From NKAA, Notable Kentucky African Americans Database (main entry)

Dinning, George

(born: June 30, 1862  -  died: March 13, 1930) George Dinning (sometimes spelled Denning) is remembered for winning his lawsuit against Ku Klux Klan members in Simpson County, KY.

Dinning was a formerly enslaved man who was born in Kentucky. After gaining his freedom, Dinning earned enough money to purchase land in Simpson County. In January of 1897, Ku Klux Klan members attempted to run Dinning out of Simpson County. When Dinning refused to leave, a gunfight erupted. Dinning was wounded twice, and when he returned fire he killed one of the men in the mob named Jodie Conn. The mob dispersed.

Dinning turned himself in to the local authorities in Franklin, KY (Simpson County). While he was in jail, the mob returned to his home, ran his family off the property, looted the home, then burned the house to the ground. Still in custody, Dinning was moved from the Franklin jail to the Bowling Green jail, then on to the Louisville jail. There was fear of a lynch mob overtaking the jails.

When it came time for his trial, Dinning was placed in the Franklin, KY jail in June 1897. Kentucky Governor William O. Bradley ordered a militia from Frankfort to protect the jail. A group of men set on revenge arrived at the jail and tossed a dynamite bomb at the facility. There was little damage. One of the Frankfort militiamen, Lieutenant F. L. Gordon, fired at the mob and thought that he had hit one of the men.

Dinning's trial continued. He was found guilty of manslaughter and sentenced to seven years in prison. August E. Wilson, Dinning's attorney, requested a pardon from Kentucky Governor William O. Bradley. At the close of June 1897, the pardon was received, 10 days after Dinning had been sentenced. As a free man, Dinning left Kentucky and joined his family in Jeffersonville, IN. 

To recoup his losses, Dinning hired lawyer Bennet H. Young to file a lawsuit against the Ku Klux Klan members who were identified during his trial. After the suit was filed, George Dinning was attacked by three men who gouged out his right eye and beat his head into a mess of blood and bones. But Dinning survived. When the lawsuit was settled, Dinning was awarded $50,000 in damages from the attack on his home. He actually received much less than $50,000. The case made national news. An African American man had sued the Klan and won.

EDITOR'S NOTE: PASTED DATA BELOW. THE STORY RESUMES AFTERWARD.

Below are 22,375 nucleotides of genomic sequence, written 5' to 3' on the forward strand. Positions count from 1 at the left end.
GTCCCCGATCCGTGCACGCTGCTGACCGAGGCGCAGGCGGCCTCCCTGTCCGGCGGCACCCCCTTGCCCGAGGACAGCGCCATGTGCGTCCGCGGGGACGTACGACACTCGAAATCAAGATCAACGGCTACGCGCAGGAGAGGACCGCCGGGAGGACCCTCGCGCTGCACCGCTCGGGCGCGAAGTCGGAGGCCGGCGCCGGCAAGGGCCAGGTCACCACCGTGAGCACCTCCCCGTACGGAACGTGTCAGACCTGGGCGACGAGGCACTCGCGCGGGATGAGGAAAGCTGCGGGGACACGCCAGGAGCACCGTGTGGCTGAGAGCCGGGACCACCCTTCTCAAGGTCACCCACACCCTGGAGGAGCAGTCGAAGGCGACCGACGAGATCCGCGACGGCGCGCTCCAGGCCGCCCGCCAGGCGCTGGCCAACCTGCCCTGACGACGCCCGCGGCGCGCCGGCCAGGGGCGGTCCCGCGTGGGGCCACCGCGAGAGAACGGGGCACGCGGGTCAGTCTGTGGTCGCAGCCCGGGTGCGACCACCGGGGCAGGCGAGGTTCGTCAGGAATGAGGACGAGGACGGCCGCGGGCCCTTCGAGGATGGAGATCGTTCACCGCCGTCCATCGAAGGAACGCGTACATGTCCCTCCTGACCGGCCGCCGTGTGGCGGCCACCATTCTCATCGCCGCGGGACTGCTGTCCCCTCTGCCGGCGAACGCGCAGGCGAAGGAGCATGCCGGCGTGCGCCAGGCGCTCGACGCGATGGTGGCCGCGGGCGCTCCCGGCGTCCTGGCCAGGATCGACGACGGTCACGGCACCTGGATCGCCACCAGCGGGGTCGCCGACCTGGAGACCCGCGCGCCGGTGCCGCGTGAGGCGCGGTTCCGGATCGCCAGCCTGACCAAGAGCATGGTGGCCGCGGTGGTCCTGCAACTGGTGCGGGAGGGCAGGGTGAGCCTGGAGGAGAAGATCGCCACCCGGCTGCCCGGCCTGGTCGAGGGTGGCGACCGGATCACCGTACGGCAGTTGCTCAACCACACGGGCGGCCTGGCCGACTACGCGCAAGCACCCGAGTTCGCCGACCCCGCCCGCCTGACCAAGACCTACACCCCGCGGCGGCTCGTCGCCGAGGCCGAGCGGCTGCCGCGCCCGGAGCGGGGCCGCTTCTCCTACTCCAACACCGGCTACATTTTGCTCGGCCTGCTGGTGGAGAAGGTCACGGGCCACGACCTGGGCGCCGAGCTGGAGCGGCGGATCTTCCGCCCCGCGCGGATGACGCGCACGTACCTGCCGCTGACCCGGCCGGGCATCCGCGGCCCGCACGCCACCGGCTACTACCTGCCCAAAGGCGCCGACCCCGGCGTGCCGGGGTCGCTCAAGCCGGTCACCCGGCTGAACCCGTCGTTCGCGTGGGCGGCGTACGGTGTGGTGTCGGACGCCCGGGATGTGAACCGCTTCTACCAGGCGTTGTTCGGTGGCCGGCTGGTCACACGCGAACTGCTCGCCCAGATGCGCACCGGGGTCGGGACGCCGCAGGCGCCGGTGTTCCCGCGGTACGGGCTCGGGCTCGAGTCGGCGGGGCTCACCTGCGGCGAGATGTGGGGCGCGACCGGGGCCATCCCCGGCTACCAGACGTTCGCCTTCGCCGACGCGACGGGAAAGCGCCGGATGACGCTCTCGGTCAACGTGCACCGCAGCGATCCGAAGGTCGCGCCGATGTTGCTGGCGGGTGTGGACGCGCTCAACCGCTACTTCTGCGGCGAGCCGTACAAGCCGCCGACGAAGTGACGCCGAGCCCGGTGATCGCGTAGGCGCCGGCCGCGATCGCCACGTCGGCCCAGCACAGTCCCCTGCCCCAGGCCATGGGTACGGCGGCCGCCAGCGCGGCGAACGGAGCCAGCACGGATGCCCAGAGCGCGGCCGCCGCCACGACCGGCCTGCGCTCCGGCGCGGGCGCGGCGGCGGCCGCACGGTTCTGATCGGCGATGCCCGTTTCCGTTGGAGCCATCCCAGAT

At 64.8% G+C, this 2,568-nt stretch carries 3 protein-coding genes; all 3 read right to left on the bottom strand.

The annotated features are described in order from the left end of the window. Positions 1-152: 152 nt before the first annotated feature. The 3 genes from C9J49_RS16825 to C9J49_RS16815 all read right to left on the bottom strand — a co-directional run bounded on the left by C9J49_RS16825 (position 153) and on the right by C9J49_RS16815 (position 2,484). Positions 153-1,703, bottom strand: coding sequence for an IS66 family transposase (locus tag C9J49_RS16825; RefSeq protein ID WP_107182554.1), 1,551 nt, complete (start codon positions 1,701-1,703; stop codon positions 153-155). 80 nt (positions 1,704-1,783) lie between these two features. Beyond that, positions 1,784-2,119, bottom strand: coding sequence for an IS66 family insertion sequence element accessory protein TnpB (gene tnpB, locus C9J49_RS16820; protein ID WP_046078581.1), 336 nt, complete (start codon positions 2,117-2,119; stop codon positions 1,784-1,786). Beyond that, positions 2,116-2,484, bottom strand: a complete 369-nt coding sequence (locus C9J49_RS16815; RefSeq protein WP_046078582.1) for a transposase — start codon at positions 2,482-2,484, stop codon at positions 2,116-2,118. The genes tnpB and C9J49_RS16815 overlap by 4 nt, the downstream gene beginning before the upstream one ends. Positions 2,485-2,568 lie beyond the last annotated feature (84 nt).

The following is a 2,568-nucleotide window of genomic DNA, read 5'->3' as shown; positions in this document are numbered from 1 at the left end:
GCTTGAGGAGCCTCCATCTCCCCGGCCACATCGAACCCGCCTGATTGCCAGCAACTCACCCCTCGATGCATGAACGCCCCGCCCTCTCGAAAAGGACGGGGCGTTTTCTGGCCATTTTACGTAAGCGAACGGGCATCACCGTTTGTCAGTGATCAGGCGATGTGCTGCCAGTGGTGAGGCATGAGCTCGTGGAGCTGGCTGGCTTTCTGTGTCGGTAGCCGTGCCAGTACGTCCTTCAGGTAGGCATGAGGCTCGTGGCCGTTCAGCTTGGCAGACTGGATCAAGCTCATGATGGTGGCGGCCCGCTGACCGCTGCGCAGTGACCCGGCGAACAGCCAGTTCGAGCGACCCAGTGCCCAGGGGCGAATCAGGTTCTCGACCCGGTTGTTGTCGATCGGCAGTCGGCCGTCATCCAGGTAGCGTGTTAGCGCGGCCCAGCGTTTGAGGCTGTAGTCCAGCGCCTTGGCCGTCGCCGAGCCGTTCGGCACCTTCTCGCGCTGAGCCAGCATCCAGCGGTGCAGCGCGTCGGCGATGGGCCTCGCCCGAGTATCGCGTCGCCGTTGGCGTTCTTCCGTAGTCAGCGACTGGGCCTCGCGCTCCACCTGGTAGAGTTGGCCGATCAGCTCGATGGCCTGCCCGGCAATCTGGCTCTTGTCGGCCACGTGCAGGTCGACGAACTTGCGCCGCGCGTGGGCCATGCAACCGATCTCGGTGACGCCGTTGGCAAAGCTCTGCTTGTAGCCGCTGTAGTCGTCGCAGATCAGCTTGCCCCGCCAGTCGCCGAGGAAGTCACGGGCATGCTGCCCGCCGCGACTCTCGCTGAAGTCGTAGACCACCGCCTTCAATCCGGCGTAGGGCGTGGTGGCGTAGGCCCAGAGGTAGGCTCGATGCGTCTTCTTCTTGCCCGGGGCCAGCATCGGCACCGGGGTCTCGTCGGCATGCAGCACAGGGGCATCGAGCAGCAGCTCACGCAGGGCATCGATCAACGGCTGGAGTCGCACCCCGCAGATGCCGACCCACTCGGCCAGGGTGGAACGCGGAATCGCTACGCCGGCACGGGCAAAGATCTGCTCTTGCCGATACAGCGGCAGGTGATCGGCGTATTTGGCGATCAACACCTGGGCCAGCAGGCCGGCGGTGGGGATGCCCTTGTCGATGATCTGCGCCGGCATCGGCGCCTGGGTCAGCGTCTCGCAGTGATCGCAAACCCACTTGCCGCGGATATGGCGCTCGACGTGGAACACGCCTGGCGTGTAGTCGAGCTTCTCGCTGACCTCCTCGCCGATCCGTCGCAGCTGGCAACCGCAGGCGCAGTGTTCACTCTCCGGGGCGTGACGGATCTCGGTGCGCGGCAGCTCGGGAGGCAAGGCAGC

George Dinning faded into obscurity after winning his lawsuit. He died in 1930; he and his wife are buried in Eastern Cemetery in Jeffersonville, IN.

George Dinning's story was written by author Ben Montgomery in A Shot in the Moonlight: how a freed slave and a Confederate soldier fought for justice in the Jim Crow South.

For more information see "Afraid of a mob," Nashville Banner, 1/23/1897, p. 2; "Mob coming," The Cincinnati Post, 1/23/1897, p. 3; "Lynchers throw a bomb," The Kearney Daily Hub, 6/29/1897, p. 4; "Bradley pardons Denning," Washington Times, 7/20/1797, p. 4; "To bring suit for damages," The Boston Globe, 8/24/1897, p. 6; "Murderous assault made upon George Dinning, pardoned by Governor Bradley," The Fort Wayne News, 9/23/1897, p. 5; RWKLOSE, "There was a great rejoicing in hell this morning," 6/18/2023 (originally published 5/5/2018), online at the Roland Klose webpage; and Faith Karimi, "How a freed slave triumphed over a white lynch mob in the Jim Crow South," 2/6/2021, a CNN webpage article.

Kentucky County & Region

Read about Simpson County, Kentucky in Wikipedia.
Read about Warren County, Kentucky in Wikipedia.
Read about Jefferson County, Kentucky in Wikipedia.

Kentucky Place (Town or City)

Read about Franklin, Kentucky in Wikipedia.
Read about Bowling Green, Kentucky in Wikipedia.
Read about Louisville, Kentucky in Wikipedia.

Outside Kentucky Place Name

Item Relations

Cite This NKAA Entry:

“Dinning, George,” Notable Kentucky African Americans Database, accessed July 25, 2024,

Last modified: 2023-09-05 16:40:51